responded within one week. Using these writers' responses, I've
developed 10 tips writers can use to be healthier and happier.

Schedule regular breaks
The importance of taking breaks throughout the day was cited by
three-quarters of the respondents. One third said they eat dinner
outside their work area to give themselves a break.

Move those bones
About half of the respondents admitted to weight gains, ranging
from a few to more than fifty pounds, since they began writing in
earnest. Exercise can help ward off lethargy and depression, and
jump-start your thought process through increased blood
circulation. Whether you choose to walk your dog or run on a
treadmill at a local gym, physical activity can make you feel
better and increase your productivity.

Try different work areas
Varying your workspace might provide new visual and sensory
stimulation. Editing or writing drafts in your family room can be
a good way to be with others while still working on your latest
project. A trek to the local library can also provide social
interaction, albeit peripheral, and remind us we're part of the
living. If noise is a problem, try wearing foam earplugs.

Make a writing schedule
Some writers hold other jobs and must carve out a special time in
the evenings or weekends to pursue their craft. Scheduling your
writing, even jotting the time in your calendar, can help ensure
a balance between solitude and time with others.

Get dressed
For some writers, staying in their bathrobes may subconsciously
encourage slacking off, while getting showered and dressed may
give their brains the message that it is time for business.

Keep communicating
If you are a sociable type, giving up an outside job to write
full-time from home can come as a big shock. Gone are the
opportunities for water cooler interaction with co-workers. If
you are committed to working from home, participating in a
writers' group can help provide a sense of community. Calling
friends or even chatting with local storekeepers can provide the
human voice you occasionally need to hear while you're working.

Create an open workspace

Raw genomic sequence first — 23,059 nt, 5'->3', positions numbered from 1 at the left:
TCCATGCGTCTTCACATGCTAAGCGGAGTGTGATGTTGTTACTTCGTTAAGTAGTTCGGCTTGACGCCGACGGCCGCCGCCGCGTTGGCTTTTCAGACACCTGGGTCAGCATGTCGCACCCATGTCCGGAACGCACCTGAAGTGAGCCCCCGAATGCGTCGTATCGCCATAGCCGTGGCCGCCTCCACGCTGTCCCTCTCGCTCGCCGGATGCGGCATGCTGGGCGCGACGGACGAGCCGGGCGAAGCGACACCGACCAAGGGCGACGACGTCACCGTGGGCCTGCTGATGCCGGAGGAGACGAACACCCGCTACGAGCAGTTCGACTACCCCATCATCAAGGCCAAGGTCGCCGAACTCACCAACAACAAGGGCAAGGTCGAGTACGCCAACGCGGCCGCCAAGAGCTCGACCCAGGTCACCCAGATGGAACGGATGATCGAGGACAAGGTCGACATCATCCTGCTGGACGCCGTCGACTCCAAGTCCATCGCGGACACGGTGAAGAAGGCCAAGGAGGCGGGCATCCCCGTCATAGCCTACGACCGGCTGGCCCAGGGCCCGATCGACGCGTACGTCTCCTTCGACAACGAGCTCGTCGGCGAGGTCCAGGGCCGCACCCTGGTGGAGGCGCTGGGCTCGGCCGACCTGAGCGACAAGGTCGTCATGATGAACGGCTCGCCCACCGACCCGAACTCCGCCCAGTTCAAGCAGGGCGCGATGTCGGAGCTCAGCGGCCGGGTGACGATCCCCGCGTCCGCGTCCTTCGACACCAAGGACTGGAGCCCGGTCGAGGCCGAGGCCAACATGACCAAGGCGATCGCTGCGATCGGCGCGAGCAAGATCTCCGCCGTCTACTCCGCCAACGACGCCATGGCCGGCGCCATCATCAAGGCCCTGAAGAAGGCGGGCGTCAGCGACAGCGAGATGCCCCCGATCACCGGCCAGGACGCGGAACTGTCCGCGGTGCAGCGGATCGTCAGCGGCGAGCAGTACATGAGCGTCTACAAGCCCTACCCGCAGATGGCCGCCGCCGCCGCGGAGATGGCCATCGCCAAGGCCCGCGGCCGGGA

Even if your workspace is a windowless closet, a favorite
painting, plant, or cut flowers can remind you that there's a
world out there. Natural beauty can provide the visual
inspiration so necessary to refresh the soul and ready the mind
of the work period ahead.

Clue in to fatigue
Sleep disorders such as insomnia or oversleeping plague many of
us, and may be symptoms of anxiety, stress and imbalance.
Immersing yourself in a character for a novel or intensive
research for nonfiction can mean you are tired for a long period
and not really present to the moment. It's hard to produce
brilliant work when you're nodding off at the keyboard, so get
the sleep you need.

Watch out for depression
By its very nature, writing is intensely introspective work.
Writers and poets are four times more likely than others to
suffer from depression, according to the American Association for
the Prevention of Suicide. Dickinson, Eliot, Poe, Emerson,
Faulkner, and Fitzgerald -- all suffered depressive illnesses.
For Hemingway, Woolf, and Plath, suicide followed.

Happily, gone are the days when self-destructive habits were
acceptable parts of a writer's romantic mystique. Today's writer
faces stiff competition, and it is the clear-eyed pro who meets
editorial deadlines and circulates a steady stream of queries. As
one published writer, who asked to remain anonymous, admitted in
the survey, "I've learned what every writer has to learn.
Drinking does not produce good stuff. Oh sure, it looks good at
the time, but the next morning -- it sucketh!"

Watch for signs of depression, such as feelings of unending